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From Rick Hillegas <Richard.Hille...@Sun.COM>
Subject Re: serialization of Derby DataSources
Date Fri, 21 Apr 2006 20:33:57 GMT
Thanks, Lance. I agree. We seem to have a muddle if someone adds a new 
non-transient field to one of these classes: either a) the engineer 
changes the serialVersionUID, giving rise to the problem you mention or 
b) the serialVersionUID isn't changed and deserialization fails because 
the new field is missing from the persisted stream. Hopefully we don't 
mean for these objects to persist across Derby upgrades. Hard to tell 
from the code.

Regards,
-Rick

Lance J. Andersen wrote:

> Hi Rick,
>
> once the serialVerisonUID is there, you should not remove it as chaos 
> can break out if the IDs start to differ. IMHO would leave them alone.
>
> One example is you have say someone using say derby version x with a 
> an ID of 1 and then persisted the object... now u remove the ID in 
> derby y and the compiler generates say -2 for the ID , you will 
> encounter problems when you try and grab the persisted version as the 
> IDs no longer match.
>
>
>
> Rick Hillegas wrote:
>
>> Thanks, David. I'm afraid I'm still muddled. I think I understand the 
>> basic purpose of serialVersionUID: It's a compiler-generated checksum 
>> of the source which serialization uses as a sanity check. By 
>> explicitly setting this field, the engineer promises to keep the 
>> following contract: Although the class behavior may change between 
>> versions, the  non-transient fields won't.
>>
>> But I'm still not grasping the serialization issue we're addressing 
>> here. How do we get into a situation where there are two different 
>> versions of one of these classes? Is anyone persisting these classes 
>> across upgrades of the Derby code?
>>
>> Perhaps all that's being addressed here is the following 
>> recommendation from the javadoc of java.io.Serializable: "However, it 
>> is /strongly recommended/ that all serializable classes explicitly 
>> declare serialVersionUID values, since the default serialVersionUID 
>> computation is highly sensitive to class details that may vary 
>> depending on compiler implementations..." I don't think we have this 
>> problem, though: at release time we produce a standard, vetted 
>> version of Derby for which the compiler is constant.
>>
>> Thanks for helping me puzzle through this.
>>
>> Regards,
>> -Rick
>>
>> David W. Van Couvering wrote:
>>
>>> I had to look into this when I was playing around with a classloader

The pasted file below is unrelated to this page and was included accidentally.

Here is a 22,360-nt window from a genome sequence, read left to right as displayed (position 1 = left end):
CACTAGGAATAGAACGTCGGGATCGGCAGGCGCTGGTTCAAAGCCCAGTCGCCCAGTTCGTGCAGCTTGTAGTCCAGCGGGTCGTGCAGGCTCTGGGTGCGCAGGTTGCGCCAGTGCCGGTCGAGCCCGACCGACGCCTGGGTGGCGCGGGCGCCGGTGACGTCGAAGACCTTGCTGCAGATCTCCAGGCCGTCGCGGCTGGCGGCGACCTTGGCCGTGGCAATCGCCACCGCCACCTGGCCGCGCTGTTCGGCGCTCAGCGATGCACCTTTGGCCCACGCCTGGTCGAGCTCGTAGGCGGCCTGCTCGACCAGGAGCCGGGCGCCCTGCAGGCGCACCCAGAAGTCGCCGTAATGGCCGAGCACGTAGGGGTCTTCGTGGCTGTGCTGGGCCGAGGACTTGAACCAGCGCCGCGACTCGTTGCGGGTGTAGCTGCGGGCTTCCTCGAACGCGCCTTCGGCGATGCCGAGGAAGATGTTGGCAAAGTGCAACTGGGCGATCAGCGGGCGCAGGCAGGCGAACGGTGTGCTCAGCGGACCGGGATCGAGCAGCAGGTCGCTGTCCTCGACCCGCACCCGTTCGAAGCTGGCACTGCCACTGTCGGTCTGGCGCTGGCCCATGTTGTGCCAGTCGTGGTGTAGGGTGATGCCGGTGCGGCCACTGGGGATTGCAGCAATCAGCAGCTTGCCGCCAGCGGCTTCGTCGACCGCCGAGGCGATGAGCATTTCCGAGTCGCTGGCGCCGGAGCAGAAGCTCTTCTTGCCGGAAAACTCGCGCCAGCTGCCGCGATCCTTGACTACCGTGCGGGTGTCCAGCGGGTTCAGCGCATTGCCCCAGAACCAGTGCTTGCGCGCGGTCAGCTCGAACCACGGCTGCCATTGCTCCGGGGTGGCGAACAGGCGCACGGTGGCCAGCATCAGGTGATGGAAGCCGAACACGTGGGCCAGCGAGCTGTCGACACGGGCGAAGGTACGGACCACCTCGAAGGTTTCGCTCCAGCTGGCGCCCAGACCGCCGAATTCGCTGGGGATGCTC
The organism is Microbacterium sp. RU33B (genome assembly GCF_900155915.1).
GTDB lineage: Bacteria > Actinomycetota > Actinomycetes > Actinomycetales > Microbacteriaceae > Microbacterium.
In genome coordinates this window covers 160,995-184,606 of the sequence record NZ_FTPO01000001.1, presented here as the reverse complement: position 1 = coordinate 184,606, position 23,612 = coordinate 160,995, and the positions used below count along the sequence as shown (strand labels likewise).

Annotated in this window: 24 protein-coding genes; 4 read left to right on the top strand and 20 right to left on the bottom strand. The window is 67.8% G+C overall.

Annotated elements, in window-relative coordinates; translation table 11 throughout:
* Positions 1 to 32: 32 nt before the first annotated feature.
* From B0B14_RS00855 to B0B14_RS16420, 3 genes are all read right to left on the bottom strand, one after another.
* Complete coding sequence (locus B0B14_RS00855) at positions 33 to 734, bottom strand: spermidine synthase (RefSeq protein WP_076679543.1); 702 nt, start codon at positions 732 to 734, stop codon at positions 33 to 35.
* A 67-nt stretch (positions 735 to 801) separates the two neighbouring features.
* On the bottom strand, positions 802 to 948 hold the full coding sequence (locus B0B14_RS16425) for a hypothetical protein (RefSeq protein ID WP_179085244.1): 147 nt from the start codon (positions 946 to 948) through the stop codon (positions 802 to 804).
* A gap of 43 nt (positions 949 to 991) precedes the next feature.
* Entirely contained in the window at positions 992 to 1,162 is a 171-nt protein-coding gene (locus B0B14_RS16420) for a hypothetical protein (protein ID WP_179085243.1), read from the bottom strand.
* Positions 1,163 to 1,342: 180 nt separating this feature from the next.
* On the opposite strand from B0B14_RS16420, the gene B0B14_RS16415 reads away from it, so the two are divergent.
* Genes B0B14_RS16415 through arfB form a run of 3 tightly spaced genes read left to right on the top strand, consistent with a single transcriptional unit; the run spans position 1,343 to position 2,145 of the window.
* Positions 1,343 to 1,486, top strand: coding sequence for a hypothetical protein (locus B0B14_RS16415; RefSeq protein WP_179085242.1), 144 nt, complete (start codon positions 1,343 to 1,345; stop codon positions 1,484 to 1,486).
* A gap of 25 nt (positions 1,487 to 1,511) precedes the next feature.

>>> for code sharing.
>>>
>>> Basically, by setting the serialVersionUID, you are telling the VM 
>>> that you guarantee that the newer version of the class is compatible 
>>> with the old version (in terms of serialization).
>>>
>>> If you don't set this, then you will get an exception saying the 
>>> class is not compatible if the VM determines that version UID 
>>> (basically a hash) is different.  There is documentation explaining 
>>> how this UID is determined, and I struggled to get it right, but 
>>> finally I had to set the serialVersionUID.
>>>
>>> Note that you have to set the serial version UID on the *second* and 
>>> subsequent versions of the class, it's not required for the first 
>>> version of the class.  Basically, you run serialver on the first 
>>> version of the class, and then use this to set serialVersionUID in 
>>> the second version.
>>>
>>> I wrote some tests to verify serialization compatibility between 
>>> versions of classes but never got to the point of checking them in. 
>>> They may be valuable, and could be added to our compatibility tests, 
>>> so if you'd like I can poke around and find them.
>>>
>>> One bug I uncovered in my tests was that for one of the data sources 
>>> the serialversion UID was not public, so I was getting failures.  
>>> Now I can't remember if I checked in that fix or not.
>>>
>>> David
>>>
>>> Rick Hillegas wrote:
>>>
>>>> I'm confused about the presence of serialVersionUIDs in the 
>>>> DataSources exposed by our network client (e.g., 
>>>> ClientConnectionPoolDataSource). I think I understand why these 
>>>> classes are serializable (JNDI wants to serialize them). But I 
>>>> don't understand why we are forcibly setting the serialization id. 
>>>> I don't see any documentation explaining the serialization problem 
>>>> this addresses, stating the implications for engineers editting 
>>>> these classes, or describing our expectations at version upgrade.
>>>>
>>>> Can someone shed some light on this?
>>>>
>>>> Thanks,
>>>> -Rick
>>>
>>>
>>


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